• Market Crumbs

Financial Services Firms Continue To Flee To Tax-Friendly States

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The New York Stock Exchange was founded on May 17, 1792. Pretty much ever since then, New York City and the surrounding areas have been the heart of the global financial system. However, over the last few years, more financial services firms are packing their bags and it can mostly be attributed to one reason - taxes.

According to the Tax Foundation, the nation’s leading independent tax policy research organization, New York, New Jersey and Connecticut are three of the four worst overall states in the U.S. in terms of business tax climate.

JPMorgan Chase & Co., which is the largest bank in the U.S., has had a presence in New York City for centuries. With profits the top priority, none of that history matters, so JPMorgan is the latest company looking for ways to reduce its presence in the city. In preparation for an economic downturn, the company is reportedly looking to move thousands of employees to cheaper locations such as Texas, Ohio and Delaware.

JPMorgan, which has 25,000 employees in Texas, currently has more job openings in the state than New York, New Jersey and Connecticut combined. CEO Jamie Dimon even said last year "There are more JPMorgan Chase employees in Texas than any other state outside of New York. I’m sure it will be No. 1 soon."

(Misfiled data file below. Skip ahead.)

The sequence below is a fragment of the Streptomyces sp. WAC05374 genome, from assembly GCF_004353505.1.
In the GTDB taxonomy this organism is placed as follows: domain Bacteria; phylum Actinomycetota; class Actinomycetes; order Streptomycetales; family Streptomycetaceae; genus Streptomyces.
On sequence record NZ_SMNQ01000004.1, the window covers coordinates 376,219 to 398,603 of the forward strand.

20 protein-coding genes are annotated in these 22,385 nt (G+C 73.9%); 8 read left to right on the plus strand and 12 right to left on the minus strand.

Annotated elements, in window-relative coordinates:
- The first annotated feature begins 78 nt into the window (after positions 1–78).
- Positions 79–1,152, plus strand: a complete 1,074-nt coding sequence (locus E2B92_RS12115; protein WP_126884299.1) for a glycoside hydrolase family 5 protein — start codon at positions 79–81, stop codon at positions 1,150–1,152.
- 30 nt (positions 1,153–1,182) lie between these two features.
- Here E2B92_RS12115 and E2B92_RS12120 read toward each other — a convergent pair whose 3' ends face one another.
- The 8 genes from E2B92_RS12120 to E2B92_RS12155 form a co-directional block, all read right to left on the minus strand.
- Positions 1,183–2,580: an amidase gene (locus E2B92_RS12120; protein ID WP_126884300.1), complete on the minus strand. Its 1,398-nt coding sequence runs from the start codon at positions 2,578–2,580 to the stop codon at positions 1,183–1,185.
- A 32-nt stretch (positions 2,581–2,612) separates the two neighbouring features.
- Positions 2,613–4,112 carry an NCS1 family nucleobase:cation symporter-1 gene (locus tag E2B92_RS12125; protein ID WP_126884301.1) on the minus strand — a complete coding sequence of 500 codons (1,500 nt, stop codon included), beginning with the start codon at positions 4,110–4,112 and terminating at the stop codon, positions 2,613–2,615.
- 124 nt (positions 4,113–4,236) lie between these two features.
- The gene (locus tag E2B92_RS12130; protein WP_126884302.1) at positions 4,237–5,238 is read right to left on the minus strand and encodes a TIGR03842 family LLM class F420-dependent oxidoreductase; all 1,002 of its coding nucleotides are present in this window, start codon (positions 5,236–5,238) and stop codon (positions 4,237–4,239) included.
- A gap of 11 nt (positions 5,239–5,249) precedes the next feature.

JPMorgan joins a long list of companies that have fled New York City over the last few years. Goldman Sachs has expanded operations in Salt Lake City, which is now the company's fourth-largest location. AllianceBernstein moved its headquarters to Nashville from New York City last year, bringing more than 1,000 jobs with them. Jacksonville has turned into Deustche Bank's second-largest location following New York City.

It's not just large financial services companies packing their bags. Top hedge fund managers have been flocking to Florida, almost certainly driven by the state's lack of income taxes. David Tepper moved Appaloosa Management to Miami. Paul Tudor Jones, while maintaining Tudor Investment's headquarters in Connecticut, opened an office and took residency in Florida. Carl Icahn is set to move Icahn Enterprises to Miami early next year, whether his employees like it or not.

According to Kelly Smallridge, president and CEO of Palm Beach County’s Business Development Board, more than 70 financial services companies have moved to the county in the last three years with more currently discussing moving. "I cannot keep up with the number of companies coming in," Smallridge said. "Some are headquarters, some of them are regional operations. Many of them, once they get here, within short order establish [Palm Beach] as their home base."

While New York City is still the finance capital of the world, the headlines of financial services companies leaving the city for lower tax areas is becoming increasingly common. With so many jobs likely to be replaced by robots, such as equity traders, and the cost of doing business there continuously increasing this trend is most likely to continue.

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